Biology Notes FA FSc Chapter No 5 A Cellular Life

1st Year biology notes chapter no 5 a celular life for fbise, kpk, punjab and sindh boards.

Short Questions Notes for Biology Class 11 A Cellular Life

Q.2 i) Give a brief status of viruses in classification.

Answer:
    Viruses are at the borderline of living and nonliving. Due to their crystalline nature, they are considered non-living. They are acellular i.e. they do not have cellular organization yet show some characters of living organisms (e.g. they possess DNA). Viruses contain either RNA or DNA, normally encased in a protein coat. They reproduce only in living cells, where they cause a number of diseases. They are not considered as organisms and thus are not included in the five-kingdom classification system.
Classification of viruses:
    Viruses can be broadly classified based on morphology and the type of host they infect. On the basis of morphology there are three classes of viruses which are:
a. Spherical Virus. e. g. Poliovirus

b. Tadpole shaped virus. e.g. Bacteriophage.
c. Rod-shaped virus. e.g. tobacco mosaic virus.
Viruses can be classified on the basis of a host:
 a. Animals viruses:
        They are parasites of animals and human beings and causes diseases in them. Common diseases in man are polio, smallpox, measles, mumps, and influenza, etc. They contain DNA but most animal viruses contain RNA as genetic material, but not both of them.
b. Plant viruses:
       Plant viruses are a parasite on plants and cause diseases in them.
c. Bacteriophage (phage): 
        This virus is a parasite only on bacteria

Q.2 ii) Describe the differences between a retrovirus and a typical bacteriophage.

Answer:

Retrovirus Bacteriophage 
A retrovirus is a type of RNA virus that inserts a copy of its genome into the DNA of a host cell that it invades, thus changing the genome of that cell A bacteriophage is any group of viruses that infect bacteria is called bacteriophages
Retrovirus infects in which RNA genome of the retrovirus is reverse transcribed into DNA which permanently attaches to the host genome.Bacteriophages exhibit either lytic or lysogenic life cycles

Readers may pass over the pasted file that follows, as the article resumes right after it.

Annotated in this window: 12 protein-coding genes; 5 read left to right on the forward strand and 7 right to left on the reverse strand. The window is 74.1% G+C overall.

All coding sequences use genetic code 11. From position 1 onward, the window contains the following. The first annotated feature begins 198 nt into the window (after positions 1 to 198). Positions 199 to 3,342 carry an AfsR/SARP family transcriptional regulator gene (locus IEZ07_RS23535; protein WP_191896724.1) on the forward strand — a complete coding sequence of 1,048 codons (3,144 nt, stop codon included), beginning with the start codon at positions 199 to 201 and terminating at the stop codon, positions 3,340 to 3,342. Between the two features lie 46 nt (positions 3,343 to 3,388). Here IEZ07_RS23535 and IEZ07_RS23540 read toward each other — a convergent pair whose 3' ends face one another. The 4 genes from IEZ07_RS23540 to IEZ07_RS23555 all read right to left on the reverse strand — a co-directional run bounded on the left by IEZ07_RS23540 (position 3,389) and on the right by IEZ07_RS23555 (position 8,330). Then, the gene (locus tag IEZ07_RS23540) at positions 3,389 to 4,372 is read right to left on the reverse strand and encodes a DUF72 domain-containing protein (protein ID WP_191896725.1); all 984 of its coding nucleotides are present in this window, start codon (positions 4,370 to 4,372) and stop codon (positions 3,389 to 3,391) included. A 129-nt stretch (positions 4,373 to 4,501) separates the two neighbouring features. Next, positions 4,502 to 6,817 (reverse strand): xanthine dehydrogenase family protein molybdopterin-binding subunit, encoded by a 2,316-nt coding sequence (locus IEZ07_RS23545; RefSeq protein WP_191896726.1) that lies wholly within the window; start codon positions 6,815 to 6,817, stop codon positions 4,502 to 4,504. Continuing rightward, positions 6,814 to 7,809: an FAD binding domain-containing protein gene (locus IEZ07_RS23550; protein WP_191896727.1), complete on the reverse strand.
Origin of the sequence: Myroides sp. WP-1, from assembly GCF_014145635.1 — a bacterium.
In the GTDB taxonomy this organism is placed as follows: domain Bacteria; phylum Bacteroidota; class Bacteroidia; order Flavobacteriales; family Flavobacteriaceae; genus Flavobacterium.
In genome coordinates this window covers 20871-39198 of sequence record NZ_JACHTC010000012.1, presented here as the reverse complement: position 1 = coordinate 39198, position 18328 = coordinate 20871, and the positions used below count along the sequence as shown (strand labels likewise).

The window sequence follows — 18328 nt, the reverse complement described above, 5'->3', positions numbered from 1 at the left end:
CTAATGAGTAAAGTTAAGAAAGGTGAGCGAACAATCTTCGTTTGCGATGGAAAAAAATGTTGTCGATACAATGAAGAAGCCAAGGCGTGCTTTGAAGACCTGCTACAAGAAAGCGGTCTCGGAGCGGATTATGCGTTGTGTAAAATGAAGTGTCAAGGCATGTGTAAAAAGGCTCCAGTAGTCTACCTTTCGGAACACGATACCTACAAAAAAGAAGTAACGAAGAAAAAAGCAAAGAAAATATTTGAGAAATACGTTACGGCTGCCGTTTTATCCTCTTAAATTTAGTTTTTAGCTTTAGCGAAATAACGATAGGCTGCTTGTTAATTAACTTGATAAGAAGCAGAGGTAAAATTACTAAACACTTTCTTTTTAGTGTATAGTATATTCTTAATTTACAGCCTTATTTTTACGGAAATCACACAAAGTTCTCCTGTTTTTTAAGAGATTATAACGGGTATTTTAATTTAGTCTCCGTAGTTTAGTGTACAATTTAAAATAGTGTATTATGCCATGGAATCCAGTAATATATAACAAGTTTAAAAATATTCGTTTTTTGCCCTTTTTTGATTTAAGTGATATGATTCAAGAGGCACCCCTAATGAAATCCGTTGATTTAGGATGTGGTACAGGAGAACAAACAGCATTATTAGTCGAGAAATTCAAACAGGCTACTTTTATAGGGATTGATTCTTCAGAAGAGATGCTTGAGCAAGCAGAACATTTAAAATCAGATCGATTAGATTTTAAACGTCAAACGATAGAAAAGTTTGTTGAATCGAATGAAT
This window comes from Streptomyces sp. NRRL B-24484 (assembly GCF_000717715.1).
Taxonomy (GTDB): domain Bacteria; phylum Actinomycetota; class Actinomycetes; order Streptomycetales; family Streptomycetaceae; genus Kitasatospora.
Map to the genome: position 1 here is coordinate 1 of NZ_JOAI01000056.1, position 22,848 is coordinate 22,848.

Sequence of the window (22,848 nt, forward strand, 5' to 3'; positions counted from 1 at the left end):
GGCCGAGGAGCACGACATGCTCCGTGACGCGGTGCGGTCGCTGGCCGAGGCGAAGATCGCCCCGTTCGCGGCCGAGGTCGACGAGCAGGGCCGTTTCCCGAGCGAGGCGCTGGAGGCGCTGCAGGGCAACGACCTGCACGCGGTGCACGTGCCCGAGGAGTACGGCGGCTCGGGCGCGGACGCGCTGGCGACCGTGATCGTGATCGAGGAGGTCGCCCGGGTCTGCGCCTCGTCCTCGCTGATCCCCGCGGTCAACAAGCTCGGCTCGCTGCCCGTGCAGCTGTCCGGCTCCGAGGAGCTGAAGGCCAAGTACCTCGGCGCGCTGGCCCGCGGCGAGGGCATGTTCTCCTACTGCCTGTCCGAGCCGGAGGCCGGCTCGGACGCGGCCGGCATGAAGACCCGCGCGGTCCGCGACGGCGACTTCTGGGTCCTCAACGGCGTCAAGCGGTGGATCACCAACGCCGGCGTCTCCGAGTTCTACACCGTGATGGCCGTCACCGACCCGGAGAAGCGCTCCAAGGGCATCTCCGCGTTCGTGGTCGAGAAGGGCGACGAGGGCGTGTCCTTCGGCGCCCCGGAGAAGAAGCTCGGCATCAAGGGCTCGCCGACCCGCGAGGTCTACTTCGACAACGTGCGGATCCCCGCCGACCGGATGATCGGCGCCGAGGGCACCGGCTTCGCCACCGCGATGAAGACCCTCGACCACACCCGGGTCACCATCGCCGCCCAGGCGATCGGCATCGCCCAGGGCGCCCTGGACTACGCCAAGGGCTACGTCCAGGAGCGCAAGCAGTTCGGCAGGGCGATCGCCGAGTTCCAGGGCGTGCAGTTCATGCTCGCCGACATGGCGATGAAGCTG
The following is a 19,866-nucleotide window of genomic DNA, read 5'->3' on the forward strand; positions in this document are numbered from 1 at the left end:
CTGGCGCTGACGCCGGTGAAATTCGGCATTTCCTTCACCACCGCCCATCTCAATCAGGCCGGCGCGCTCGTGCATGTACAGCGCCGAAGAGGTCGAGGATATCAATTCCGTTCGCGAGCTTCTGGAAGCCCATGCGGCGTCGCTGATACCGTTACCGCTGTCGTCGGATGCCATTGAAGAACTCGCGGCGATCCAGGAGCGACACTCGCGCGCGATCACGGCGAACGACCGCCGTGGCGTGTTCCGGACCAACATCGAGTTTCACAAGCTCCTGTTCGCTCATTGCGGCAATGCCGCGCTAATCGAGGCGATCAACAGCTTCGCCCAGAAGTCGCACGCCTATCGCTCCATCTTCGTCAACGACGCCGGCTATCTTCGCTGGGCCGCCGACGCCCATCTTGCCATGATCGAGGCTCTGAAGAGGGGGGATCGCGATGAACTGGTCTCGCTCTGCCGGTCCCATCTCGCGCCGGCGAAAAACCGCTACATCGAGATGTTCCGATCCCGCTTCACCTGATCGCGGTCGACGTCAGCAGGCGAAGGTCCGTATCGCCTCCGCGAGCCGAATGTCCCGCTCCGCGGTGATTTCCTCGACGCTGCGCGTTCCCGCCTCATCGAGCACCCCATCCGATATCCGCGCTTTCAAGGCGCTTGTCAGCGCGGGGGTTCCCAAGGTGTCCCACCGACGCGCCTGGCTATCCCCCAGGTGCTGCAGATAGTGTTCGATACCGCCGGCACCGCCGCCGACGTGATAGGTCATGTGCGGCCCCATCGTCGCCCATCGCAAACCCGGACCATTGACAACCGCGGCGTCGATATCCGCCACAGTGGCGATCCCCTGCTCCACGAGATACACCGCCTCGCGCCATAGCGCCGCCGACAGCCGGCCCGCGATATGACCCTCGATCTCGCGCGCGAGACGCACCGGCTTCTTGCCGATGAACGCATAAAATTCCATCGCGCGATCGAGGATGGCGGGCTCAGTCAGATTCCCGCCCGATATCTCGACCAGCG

Retroviruses enter by endocytosis or fusionBacteriophages are penetrated and viral DNA is injected into a host
Retrovirus contains their own reverse transcriptase enzyme.Bacteriophages do not contain reverse transcriptase
Retroviral biosynthesis occurs in the nucleus in DNA viruses and in the cytoplasm in RNA viruses.Bacteriophage synthesis occurs in the cytoplasm
Retroviruses are enveloped and bud out and non-enveloped viruses rupture the plasma membraneBacteriophages are released from the lysis of the host cell.

What are the consequences of a viral DNA becoming incorporated into a human egg or sperm cell?

Viruses have evolved intricate mechanisms to gain entry into the host cell.


Long Questions Biology Notes for 1st year kpk

Q.3 i) Explain how a virus manages to survive inside a host cell protected from the immune system?

Answer:
Virus mechanism of evasion of the immune response:
    Viruses have evolved many mechanisms by which they can tackle the human immune system. Some of the prominent ways are as under:

  • Any foreign agent entering the body faces phagocytosis which is carried out by macrophages and neutrophils. In certain viruses capsules, protein, and fibrin coats do not bind the adhesion molecules used by macrophages and neutrophils so they are safe from being phagocytosed.
  • Some viruses cover, like bacteria, their cell walls with host proteins. So in this way body immune system is unable to recognize them as a foreign body.